There are a multitude of articles with apparent advice on the differences between movies and plays (cinema is storytelling with pictures, theatre is storytelling with words; theatre is confined to fewer locations, etc.) but as someone who has spent their career at the intersection of stage and screen, I’d like to offer four next-level notes for writers based on the key differences I’ve observed, with the goal of inspiring your writing, rewriting, or adaptation of your work from screenplay to stage play.
Have a stage play that needs to be produced? Enter the ScreenCraft Stage Play Contest here.
Note #1: The MDQ
Screenwriting in Hollywood is a rigid form born from the hero’s journey and three-act structure. Overwhelmingly driven by plot, a protagonist will be changed in a definitive way by their journey, learn a clear moral lesson, and leave the audience’s questions satisfyingly answered.
Theatre, on the other hand, struggles with a question, often achieving no definitive answer.
When meeting with our clients at the studios, I’ll simplify the mediums in order to focus in on our strategy— Movies lead with narrative, Television leads with character, Video Games lead with world, and Theatre leads with the MDQ.
The MDQ, or major dramatic question, is the central thematic idea on which all plays are founded. It is the ‘why’ behind your story, and the source of relevance and connection for your audience.
“Can love survive the rashness of passion—whether it be lust or hate? (Romeo & Juliet)
“How does loss affect and change us?” (Rabbit Hole)
“What is ‘normal’ and should feelings that are abnormal be treated?” (Next to Normal)
For the duration of a play, the characters will wrestle with the MDQ, each representing a different point-of-view that ultimately results in a complex resolution, causing the audience to continue the debate following the show.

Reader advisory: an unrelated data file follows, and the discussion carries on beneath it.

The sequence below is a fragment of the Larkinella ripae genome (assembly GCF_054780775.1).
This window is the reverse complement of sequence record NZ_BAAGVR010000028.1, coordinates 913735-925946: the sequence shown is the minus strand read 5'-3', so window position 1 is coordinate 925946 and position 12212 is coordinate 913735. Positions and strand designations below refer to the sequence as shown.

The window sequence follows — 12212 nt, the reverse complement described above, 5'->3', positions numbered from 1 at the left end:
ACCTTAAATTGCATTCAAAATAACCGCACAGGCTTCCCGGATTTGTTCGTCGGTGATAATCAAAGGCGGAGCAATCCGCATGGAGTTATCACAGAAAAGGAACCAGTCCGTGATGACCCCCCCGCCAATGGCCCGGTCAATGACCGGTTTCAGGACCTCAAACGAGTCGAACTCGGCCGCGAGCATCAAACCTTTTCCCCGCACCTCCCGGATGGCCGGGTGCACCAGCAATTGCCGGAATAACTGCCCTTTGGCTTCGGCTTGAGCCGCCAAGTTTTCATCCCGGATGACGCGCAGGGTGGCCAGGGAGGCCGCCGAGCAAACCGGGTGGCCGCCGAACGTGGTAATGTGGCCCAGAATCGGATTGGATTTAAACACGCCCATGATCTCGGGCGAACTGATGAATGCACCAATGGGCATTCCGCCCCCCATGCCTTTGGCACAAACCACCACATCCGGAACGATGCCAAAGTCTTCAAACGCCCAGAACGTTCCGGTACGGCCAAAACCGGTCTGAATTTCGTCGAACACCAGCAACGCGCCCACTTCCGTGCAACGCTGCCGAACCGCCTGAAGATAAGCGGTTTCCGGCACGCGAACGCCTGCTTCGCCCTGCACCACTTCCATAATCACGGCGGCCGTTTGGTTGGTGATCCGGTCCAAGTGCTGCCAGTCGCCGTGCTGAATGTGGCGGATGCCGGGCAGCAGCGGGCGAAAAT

A screenplay is also founded on an MDQ, but its purpose is distinctly different. On the screen, the MDQ is the driving force behind the narrative, it’s the question the audience is waiting to see answered:
“Will Dorothy make it home to Kansas?” (The Wizard of Oz)
“Will Ethan Hunt recover the plutonium?” (Mission: Impossible – Fallout)
“Will Rachel and Nick’s relationship survive his family’s attacks?” (Crazy Rich Asians)
Once the question is answered, the movie is quick to conclude. It’s not conversation that the MDQ is looking to inspire in its audience, it’s interest and engagement. The MDQ engrosses the audience, so that their experiences become one with the protagonist, allowing them to feel a sense of catharsis.
While neither approach to the MDQ is better or worse, it is important to note the different emphasis it is given for stage plays, and the different purpose it serves.
a. How can you expand the theme in your screenplay into a theatrical MDQ?
b. How can your characters embody the MDQ in your stage play, highlighting authentic opposing points-of-view?
c. How can you structure your stage play so that the MDQ is present in every scene?
I hope that the writing prompts above can help to drive your rewriting as you prepare to submit to Screencraft’s Stage Play Contest.
In the next note, I’ll share some thoughts on the different ways that conflict is handled in screenplays vs. stage plays. Check back in a couple days!